Government in the Future
Seven Stories Press, 4 janv. 2011 - 73 pages
In this classic talk delivered at the Poetry Center, New York, on February 16, 1970, Noam Chomsky articulates a clear, uncompromising vision of social change. Chomsky contrasts the classical liberal, libertarian socialist, state socialist, and state capitalist world views and then defends a libertarian socialist vision as "the proper and natural extension . . . of classical liberalism into the era of advanced industrial society."
In his stirring conclusion Chomsky argues, "We have today the technical and material resources to meet man’s animal needs.We have not developed the cultural and moral resources or the democratic forms of social organization that make possible the humane and rational use of our material wealth and power.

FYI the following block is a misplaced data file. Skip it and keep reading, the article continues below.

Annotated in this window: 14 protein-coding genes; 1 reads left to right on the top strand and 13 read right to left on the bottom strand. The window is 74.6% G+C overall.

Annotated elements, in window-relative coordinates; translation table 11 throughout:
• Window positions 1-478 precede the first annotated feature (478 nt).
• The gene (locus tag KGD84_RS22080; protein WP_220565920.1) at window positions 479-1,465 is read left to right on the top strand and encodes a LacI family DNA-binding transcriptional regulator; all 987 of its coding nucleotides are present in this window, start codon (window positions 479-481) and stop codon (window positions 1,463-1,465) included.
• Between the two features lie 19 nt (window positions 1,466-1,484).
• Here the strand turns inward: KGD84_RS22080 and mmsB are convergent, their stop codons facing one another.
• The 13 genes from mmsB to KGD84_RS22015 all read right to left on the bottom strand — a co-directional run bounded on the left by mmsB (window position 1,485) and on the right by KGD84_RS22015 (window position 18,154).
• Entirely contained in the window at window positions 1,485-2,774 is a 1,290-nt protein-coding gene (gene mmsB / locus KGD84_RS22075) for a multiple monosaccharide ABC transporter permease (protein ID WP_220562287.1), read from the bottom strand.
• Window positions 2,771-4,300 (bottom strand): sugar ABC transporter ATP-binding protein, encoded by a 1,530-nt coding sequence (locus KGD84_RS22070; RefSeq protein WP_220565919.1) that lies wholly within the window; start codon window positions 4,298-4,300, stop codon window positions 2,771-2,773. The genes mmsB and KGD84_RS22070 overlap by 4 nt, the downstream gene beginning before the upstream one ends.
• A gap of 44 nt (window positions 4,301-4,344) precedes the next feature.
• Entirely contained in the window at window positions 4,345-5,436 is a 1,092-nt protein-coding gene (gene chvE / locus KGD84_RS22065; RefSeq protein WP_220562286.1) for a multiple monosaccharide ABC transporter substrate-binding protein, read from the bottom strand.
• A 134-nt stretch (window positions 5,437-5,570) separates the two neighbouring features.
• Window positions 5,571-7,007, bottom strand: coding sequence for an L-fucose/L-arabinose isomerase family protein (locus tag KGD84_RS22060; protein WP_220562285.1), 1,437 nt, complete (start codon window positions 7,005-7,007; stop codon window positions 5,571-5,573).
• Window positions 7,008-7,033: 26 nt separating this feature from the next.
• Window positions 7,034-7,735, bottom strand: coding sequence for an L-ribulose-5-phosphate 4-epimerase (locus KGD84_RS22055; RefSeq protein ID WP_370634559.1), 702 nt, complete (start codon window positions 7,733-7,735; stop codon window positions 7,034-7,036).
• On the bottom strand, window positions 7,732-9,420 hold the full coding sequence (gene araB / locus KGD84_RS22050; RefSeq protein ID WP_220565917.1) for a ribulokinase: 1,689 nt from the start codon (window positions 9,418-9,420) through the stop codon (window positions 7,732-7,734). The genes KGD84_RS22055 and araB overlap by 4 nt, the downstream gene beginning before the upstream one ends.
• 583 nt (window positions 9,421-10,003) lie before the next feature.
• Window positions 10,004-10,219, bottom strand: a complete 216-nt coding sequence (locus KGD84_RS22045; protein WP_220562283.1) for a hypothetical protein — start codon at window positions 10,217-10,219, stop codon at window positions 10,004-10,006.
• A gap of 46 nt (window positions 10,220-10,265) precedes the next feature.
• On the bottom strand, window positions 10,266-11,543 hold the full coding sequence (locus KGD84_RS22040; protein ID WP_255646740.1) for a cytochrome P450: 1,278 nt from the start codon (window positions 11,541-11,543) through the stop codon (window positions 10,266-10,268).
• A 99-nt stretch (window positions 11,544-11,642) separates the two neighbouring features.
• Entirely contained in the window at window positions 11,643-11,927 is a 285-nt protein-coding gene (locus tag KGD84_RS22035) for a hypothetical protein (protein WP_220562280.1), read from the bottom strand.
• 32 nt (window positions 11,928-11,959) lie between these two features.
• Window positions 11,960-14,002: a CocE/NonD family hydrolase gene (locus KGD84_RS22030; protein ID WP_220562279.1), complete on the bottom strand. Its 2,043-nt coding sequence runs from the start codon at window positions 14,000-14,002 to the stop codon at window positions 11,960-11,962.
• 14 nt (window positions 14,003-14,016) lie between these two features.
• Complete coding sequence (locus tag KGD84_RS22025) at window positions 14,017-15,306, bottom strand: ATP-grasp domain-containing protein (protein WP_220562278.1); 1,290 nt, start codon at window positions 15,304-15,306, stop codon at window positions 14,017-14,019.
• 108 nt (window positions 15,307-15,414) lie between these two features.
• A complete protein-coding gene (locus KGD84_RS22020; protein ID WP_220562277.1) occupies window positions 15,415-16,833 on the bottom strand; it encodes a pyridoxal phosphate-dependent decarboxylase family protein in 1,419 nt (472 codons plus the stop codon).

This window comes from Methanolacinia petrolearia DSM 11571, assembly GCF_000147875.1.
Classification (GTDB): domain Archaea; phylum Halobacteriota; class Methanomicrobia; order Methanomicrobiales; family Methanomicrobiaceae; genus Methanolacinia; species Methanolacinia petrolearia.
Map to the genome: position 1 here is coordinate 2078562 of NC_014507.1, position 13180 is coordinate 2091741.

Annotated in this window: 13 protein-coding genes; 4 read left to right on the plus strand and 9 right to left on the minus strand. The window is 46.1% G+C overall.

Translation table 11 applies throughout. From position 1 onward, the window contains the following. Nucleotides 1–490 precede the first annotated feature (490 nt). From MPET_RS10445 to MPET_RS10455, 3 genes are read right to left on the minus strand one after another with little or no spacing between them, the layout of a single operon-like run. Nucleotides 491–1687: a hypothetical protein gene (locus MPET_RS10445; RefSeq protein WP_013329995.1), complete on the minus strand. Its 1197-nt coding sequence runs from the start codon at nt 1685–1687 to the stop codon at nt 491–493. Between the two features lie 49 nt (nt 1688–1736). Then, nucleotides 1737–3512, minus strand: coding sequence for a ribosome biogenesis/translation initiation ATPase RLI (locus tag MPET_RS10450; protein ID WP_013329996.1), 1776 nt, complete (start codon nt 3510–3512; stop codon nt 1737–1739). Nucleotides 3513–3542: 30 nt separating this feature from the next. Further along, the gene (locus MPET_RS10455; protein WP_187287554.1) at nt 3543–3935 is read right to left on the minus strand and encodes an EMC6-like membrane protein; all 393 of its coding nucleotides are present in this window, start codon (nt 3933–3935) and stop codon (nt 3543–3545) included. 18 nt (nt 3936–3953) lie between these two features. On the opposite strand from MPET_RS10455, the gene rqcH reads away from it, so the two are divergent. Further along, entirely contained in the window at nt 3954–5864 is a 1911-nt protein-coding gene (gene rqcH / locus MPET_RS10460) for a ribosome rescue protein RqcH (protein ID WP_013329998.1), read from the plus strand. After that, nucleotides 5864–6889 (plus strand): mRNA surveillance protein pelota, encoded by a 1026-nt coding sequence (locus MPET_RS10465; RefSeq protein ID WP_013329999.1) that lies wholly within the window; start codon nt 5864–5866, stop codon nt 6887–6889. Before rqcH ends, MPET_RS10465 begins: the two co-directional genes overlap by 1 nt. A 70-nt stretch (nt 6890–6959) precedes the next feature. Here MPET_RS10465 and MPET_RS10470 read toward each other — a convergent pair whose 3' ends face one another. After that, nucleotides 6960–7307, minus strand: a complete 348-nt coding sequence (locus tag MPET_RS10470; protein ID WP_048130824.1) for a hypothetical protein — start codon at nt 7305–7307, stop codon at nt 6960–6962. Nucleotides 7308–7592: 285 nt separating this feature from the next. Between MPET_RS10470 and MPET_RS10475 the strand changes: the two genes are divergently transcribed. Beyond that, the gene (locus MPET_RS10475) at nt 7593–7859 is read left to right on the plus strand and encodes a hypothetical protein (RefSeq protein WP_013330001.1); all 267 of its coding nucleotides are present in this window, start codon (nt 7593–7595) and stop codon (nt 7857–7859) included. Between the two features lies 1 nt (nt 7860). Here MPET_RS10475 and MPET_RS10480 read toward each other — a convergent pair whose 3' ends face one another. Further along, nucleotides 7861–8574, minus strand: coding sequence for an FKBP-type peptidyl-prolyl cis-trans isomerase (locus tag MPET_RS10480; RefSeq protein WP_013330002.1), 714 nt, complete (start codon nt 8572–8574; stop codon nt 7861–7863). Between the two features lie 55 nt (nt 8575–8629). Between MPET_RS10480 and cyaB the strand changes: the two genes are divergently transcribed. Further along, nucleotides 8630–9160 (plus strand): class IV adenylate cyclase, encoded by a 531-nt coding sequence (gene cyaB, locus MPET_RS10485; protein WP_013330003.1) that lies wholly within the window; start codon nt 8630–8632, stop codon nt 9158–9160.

Conceivably, the classical liberal ideals as expressed and developed in their libertarian socialist form are achievable. But if so, only by a popular revolutionary movement, rooted in wide strata of the population and committed to the elimination of repressive and authoritarian institutions, state and private. To create such a movement is a challenge we face and must meet if there is to be an escape from contemporary barbarism."
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Review: Government in the Future (Open Media)Avis d'utilisateur - Roisin - Goodreads
This very short book is a powerful case for democracy, socialism and classical liberal thought, ideals often forgotten by Tony Blair and his kind. Here he uses examples from Humboldt, Kant, Mirbeau ... Consulter l'avis complet
Review: Government in the Future (Open Media)Avis d'utilisateur - Vlad - Goodreads
Short and to the point. That's a virtue for a book. Reviews: classical liberal, libertarian socialist, state socialist and state capitalist origins and positions (Weltanschauung-s). Consulter l'avis complet
Based on a talk given at the Poetry CenterNew York City February 16 1970
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